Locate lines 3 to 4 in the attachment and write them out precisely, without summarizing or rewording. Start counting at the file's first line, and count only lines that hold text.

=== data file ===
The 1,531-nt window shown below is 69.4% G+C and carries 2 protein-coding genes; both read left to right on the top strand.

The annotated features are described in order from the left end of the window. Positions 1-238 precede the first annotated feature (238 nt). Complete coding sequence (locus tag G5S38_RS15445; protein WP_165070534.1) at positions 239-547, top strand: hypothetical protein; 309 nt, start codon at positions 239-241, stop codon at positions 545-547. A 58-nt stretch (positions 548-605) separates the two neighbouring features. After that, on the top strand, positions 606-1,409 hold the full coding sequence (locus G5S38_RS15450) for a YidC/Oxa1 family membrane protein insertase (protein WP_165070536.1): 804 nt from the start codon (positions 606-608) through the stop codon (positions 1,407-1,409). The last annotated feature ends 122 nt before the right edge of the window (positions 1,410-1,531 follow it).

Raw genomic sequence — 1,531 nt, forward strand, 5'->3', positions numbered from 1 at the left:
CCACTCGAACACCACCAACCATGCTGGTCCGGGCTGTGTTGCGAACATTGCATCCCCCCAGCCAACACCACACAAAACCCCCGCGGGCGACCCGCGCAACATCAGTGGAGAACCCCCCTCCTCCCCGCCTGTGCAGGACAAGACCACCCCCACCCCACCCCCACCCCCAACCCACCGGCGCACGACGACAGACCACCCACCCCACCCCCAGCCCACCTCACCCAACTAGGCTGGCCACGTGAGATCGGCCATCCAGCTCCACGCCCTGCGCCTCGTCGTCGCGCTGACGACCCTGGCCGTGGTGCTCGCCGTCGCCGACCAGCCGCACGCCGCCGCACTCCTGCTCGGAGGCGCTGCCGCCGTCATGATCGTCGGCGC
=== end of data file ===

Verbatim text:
Raw genomic sequence — 1,531 nt, forward strand, 5'->3', positions numbered from 1 at the left:
CCACTCGAACACCACCAACCATGCTGGTCCGGGCTGTGTTGCGAACATTGCATCCCCCCAGCCAACACCACACAAAACCCCCGCGGGCGACCCGCGCAACATCAGTGGAGAACCCCCCTCCTCCCCGCCTGTGCAGGACAAGACCACCCCCACCCCACCCCCACCCCCAACCCACCGGCGCACGACGACAGACCACCCACCCCACCCCCAGCCCACCTCACCCAACTAGGCTGGCCACGTGAGATCGGCCATCCAGCTCCACGCCCTGCGCCTCGTCGTCGCGCTGACGACCCTGGCCGTGGTGCTCGCCGTCGCCGACCAGCCGCACGCCGCCGCACTCCTGCTCGGAGGCGCTGCCGCCGTCATGATCGTCGGCGC